Kyrgyzstan’s new-look flag, approved by parliament in December, was raised on the capital’s main square on January 1.
And then all hell broke loose.
Within the same day, eagle-eyed internet sleuths reported noticing that the number of yellow rays shining out of the central motif was not 40, as it should be, but 39. Others picked up on discrepancies in the design of the central feature depicting a tunduk, the circular lattice structure placed at the summit of traditional yurts.
If figures within President Sadyr Japarov’s team get their way, this whole episode may end up landing somebody in jail.
The story begins in September, when a pair of deputies put forward legislation proposing a change to the red-and-yellow flag. As they argued in a note attached to the draft bill, the sun-like image at the middle of the flag presented a “conundrum of visual perception,” since people looking at it could mistake it for a sunflower. And this is bad, because, as they argued, sunflowers are weak followers that bend to the will of others.
A few days later, Japarov weighed in to express agreement with a proposal that he would later confess had actually come from him in the first place.
“There are lot of people who hold the view that the current flag looks like a sunflower. And because of that, our state has been unable to rise up since it could do nothing but gaze upon the sun,” Japarov told a journalist from the state news agency. “If the [new] option is adopted, God willing, we will no longer be dependent on anybody. From now on it will be as if the sun is shining and smiling on us.”
Where the rays in the older design were soft and wavy, they are now straight and spiky. Other changes are more subtle.
Recognizing that the change was being demanded by the president, the Jogorku Kenesh, the country’s single-chamber parliament, quickly approved the new flag in three readings in December.
It now appears there has been altogether too much haste.
As the word began spreading that somebody might have composed a flag with the wrong number of rays — and the detail is important as the number of rays is meant to represent the 40 Kyrgyz tribes — officials scrambled to limit the damage.
Dayyrbek Orunbekov, the president’s spokesman, dismissed the quibbling, insisting that the flag that was hoisted on the central Ala-Too Square in Bishkek was correct.
“There is no need for you to sit around at home and spread rumors. Just go and count for yourself,” he wrote on Facebook.
Sure enough, on the night of January 3, Bishkek municipal workers were filmed lowering the flag and counting the rays up to the requisite number.
That has not convinced the doubters, who suspect the wrong flag was simply substituted for a corrected version under the cover of night to enable this piece of choreography.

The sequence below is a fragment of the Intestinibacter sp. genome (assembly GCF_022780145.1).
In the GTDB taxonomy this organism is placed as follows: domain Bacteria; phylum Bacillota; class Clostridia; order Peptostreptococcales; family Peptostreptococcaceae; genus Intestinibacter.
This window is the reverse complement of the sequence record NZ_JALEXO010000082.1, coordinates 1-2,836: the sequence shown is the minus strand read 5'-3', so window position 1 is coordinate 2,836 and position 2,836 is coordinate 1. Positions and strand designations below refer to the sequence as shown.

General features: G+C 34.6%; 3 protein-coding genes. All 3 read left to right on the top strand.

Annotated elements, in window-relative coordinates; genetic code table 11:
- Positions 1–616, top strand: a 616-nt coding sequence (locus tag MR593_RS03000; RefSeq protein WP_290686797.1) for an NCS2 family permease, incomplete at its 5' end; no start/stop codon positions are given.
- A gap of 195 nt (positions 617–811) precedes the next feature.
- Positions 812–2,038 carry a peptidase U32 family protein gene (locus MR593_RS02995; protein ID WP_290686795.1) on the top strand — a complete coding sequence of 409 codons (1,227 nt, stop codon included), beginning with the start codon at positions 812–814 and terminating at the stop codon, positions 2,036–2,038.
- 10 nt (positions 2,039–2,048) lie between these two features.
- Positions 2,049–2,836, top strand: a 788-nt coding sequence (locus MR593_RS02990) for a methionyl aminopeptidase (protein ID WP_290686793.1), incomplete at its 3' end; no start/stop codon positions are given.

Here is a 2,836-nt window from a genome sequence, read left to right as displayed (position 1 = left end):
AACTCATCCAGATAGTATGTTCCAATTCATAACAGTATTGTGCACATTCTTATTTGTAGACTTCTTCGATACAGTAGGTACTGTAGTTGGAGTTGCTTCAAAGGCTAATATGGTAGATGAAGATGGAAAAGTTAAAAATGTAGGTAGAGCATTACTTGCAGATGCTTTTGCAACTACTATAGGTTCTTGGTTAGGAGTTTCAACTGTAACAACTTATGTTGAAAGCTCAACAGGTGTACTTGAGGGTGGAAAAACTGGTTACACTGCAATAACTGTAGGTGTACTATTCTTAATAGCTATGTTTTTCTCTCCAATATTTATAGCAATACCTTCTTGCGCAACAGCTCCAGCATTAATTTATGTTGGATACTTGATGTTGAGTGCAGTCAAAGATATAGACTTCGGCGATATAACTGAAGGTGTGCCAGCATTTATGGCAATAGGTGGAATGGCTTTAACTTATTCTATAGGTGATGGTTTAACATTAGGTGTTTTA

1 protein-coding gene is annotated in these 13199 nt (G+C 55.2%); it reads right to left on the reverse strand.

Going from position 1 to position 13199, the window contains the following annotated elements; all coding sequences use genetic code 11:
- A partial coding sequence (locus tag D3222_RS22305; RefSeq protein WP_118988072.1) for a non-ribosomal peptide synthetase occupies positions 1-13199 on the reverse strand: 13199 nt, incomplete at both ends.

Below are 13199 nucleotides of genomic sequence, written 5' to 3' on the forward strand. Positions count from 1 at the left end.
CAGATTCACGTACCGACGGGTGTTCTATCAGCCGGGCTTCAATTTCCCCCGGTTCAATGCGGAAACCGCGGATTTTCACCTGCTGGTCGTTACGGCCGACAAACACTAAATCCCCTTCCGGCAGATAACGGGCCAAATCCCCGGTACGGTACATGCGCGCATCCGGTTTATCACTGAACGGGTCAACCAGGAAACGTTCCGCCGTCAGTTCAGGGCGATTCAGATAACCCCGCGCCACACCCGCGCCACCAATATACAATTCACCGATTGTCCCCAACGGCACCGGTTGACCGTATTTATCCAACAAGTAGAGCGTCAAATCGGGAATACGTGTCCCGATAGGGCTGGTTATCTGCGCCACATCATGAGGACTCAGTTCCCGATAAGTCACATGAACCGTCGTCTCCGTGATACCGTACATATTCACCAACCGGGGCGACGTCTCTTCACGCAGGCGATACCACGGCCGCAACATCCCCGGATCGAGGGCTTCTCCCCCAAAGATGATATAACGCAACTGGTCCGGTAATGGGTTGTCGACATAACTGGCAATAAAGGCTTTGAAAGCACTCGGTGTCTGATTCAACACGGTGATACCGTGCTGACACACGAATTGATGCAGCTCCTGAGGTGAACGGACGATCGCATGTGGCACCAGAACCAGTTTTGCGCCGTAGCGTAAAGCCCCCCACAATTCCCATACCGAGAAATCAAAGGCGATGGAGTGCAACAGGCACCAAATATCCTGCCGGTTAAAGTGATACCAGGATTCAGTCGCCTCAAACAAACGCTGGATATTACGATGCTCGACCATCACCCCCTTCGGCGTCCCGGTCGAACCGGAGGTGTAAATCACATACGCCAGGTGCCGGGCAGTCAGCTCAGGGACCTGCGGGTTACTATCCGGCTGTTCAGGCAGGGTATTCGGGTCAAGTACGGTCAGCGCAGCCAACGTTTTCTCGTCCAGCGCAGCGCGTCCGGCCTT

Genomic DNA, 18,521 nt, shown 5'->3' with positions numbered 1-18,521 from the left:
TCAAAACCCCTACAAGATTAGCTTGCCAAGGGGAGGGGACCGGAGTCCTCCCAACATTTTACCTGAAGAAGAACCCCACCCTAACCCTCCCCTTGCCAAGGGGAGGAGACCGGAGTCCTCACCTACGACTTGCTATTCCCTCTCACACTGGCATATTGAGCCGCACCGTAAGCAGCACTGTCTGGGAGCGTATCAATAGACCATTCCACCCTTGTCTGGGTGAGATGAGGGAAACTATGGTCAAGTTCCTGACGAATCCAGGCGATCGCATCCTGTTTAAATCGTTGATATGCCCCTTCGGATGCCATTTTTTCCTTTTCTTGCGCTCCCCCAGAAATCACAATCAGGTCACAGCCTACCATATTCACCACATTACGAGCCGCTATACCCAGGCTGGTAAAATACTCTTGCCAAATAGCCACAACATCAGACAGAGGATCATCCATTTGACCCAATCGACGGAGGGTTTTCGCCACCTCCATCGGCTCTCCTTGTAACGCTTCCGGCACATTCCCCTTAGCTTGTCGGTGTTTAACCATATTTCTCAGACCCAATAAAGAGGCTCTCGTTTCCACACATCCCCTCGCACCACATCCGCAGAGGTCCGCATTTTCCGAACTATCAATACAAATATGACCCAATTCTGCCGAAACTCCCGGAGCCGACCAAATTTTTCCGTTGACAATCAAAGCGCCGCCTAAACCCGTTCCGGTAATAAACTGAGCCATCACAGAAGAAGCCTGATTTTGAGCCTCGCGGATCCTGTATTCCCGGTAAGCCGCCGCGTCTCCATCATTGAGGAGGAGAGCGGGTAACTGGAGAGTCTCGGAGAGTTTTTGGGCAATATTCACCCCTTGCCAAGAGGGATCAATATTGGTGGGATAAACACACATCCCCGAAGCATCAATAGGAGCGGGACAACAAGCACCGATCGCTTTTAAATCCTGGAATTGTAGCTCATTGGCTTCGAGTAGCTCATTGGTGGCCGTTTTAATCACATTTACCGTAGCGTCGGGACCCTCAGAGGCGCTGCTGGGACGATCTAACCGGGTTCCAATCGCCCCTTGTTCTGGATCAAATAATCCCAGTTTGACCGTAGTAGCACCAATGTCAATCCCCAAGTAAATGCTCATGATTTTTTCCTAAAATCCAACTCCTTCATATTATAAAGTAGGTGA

Some lawmakers are annoyed too, as the definitive amended version of the flag is slightly different to the one that they approved. It appears that subsequent to lawmakers giving their blessing to a new flag, the government tinkered further, thereby defying parliament’s prerogative to make final decisions on such matters.
“The government does not have the authority to adjust adopted laws — this is exclusively the authority of the parliament, as outlined under the constitution,” opposition deputy Dastan Bekeshev wrote on his Telegram channel.
This all means at least four — not to say almost certainly more — types of Kyrgyz flags in total exist out in the world: the original, parliament’s version, the government’s version, and, it appears, a defective 39-rayed variant of the government’s version.
That is not where the irritation of MPs ends. Another lawmaker, Tazabek Ikramov, has complained that the new flag was raised on January 1 without even a modicum of ceremony.
“The new flag should have been raised in the presence of a guard of honor. At least in the presence of the secretary of state. And the national anthem should have been played. (Only an enemy force sneaks in and swaps the flag),” he wrote on Facebook.
Japarov’s team has grown weary of all this. The head of the presidential administration, Kanybek Tumanbayev, has called for punishments for anybody spreading what he termed “fake information” about the number of rays on the flag. Among the offenders he alluded to were privately run news outlet 24.kg, a member of the Butun Kyrgyzstan opposition party, the journalist Yrys Imetaliyeva, and numerous unnamed representatives of nongovernmental organizations.
Tumanbayev is concerned, among other things, that continued discussions on this topic are going to embarrass Kyrgyzstan.
“Not only does such false information create discontent among many people, but now our Kazakh neighbors are discussing it too,“ he moaned. “Those who use manipulation to whip up public anger must be held accountable within the law.”
Some are already feeling the heat.
Human rights activist Gulshayir Abdirasulova wrote on January 4 that the State Committee for National Security, or GKNB, the successor agency to the KGB, has been summoning people grumbling about the 39 rays matter for questioning. In an interview to Kloop news website, she said that she had information of at least three activists and journalists to have received this treatment.
Temirlan Sultanbekov, a prominent figure in the opposition Social Democratic Party, or SDPK, wrote on Facebook that one of his colleagues was pressured into deleting a social media post about the flag on pain of imprisonment and subsequent physical harm.
“There is nothing unconstitutional in what he wrote, but despite that, he was forced to delete his post,” Sultanbekov said.
Ayzirek Imanaliyeva is a journalist based in Bishkek.